by Barbara Ray
Poverty is a trap that no one wants to fall into. And yet, as of 2011, about one in five 18-24-year-olds was in poverty and about 16% of those 25-34 were. With the exception of kids under age 5, young adults are the most likely to be in deep poverty, or living on incomes half the poverty level. That’s 3 million young adults who are in a deep hole just as they are taking their first steps as an adult.
What’s even more alarming is that nearly half of intact young families with children under age 6 are in poverty.
It has become almost a sport to hold up this generation of young people as slackers or coddled mamma’s boys, moving back home to the well-feathered nest of mom and dad. “Here’s a thought—get a job” is the sentiment you hear on the street. But clearly, given these numbers, there’s much more to the story. They have a job. Probably two.
David Brooks in his op-ed column this morning captured it in a nutshell:
We’re living in a country where 53 percent of children born to women under 30 are born out of wedlock, according to government data. Millions of people, especially men, are dropping out of the labor force. Nearly half the students who begin college are unable to graduate within six years. The social fabric for people without college degrees is in shambles.
This generation is far from spoiled. It is struggling. In 2011, the poverty threshold for a single person was $11,702. For a young mom and one child, the threshold was about $15,000. So, one in ten young adults age 18-24 is living on about $5,500-$7,000 a year.
One might naturally think that the reason these incomes are so low is that most of these young 20-somethings are in school (and thus not working) or living at home with mom and dad, who can support them. But not really. In 2009, fewer than half (41.2%) of those in extreme poverty were enrolled in college. About six in ten do not live with their family.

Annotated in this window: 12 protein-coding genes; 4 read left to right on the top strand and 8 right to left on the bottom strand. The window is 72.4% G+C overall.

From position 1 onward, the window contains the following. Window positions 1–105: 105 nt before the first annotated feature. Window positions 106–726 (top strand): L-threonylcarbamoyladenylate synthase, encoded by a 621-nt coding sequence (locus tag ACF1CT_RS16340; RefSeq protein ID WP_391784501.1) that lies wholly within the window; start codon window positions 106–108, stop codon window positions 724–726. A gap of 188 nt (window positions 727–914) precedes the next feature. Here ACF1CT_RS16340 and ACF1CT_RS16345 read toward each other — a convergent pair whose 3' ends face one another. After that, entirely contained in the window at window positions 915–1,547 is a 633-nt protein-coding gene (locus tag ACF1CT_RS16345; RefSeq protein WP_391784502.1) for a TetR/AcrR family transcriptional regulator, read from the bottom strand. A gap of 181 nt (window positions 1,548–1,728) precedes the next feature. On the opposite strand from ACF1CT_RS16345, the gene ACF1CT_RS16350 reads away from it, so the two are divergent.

The group in the most dire straits is most often a single mom or young families with children.
Six in ten of the young adults (18-24) in poverty were single mothers. And if mom has really young kids, the odds jump. Fully two-thirds of 18-24-year-old single moms with children under age 6 were in poverty in 2011. If she has two kids—might as well consign herself to poverty. 79.8% of single moms aged 18-24 with two young children were in poverty. We’ve heard much about the strides of young women lately—earning salaries higher than men’s, outnumbering men in college and graduate school. But clearly there is also a different tale.
But it’s not just single moms who are struggling. Young intact families with children are also at high risk for poverty. Among all families with children in 2011, 44.8% of those headed by an 18-24-year-old were in poverty. One age bracket up (25-34), and one-fourth were in poverty.
The wheels of adulthood are greased by earnings. Far too many of today’s generation are screeching along, metal on metal, the friction of their lives heating up. Their desperate straits make a college tuition bill, even a modest one, seem untenable. Critical training is therefore put aside in the self-defeating scramble for another buck at two part-time, minimum wage jobs. Unable to support a family, they put off marriage. They cannot buy a home. A medical emergency goes on a credit card (young adults are the most likely to be uninsured). As one young woman I and my coauthor interviewed for Not Quite Adults put it, “It’s hard every day.” She was then living in a motel room with her husband and two kids after being evicted from their apartment.
Eventually, the wheels lock up tight.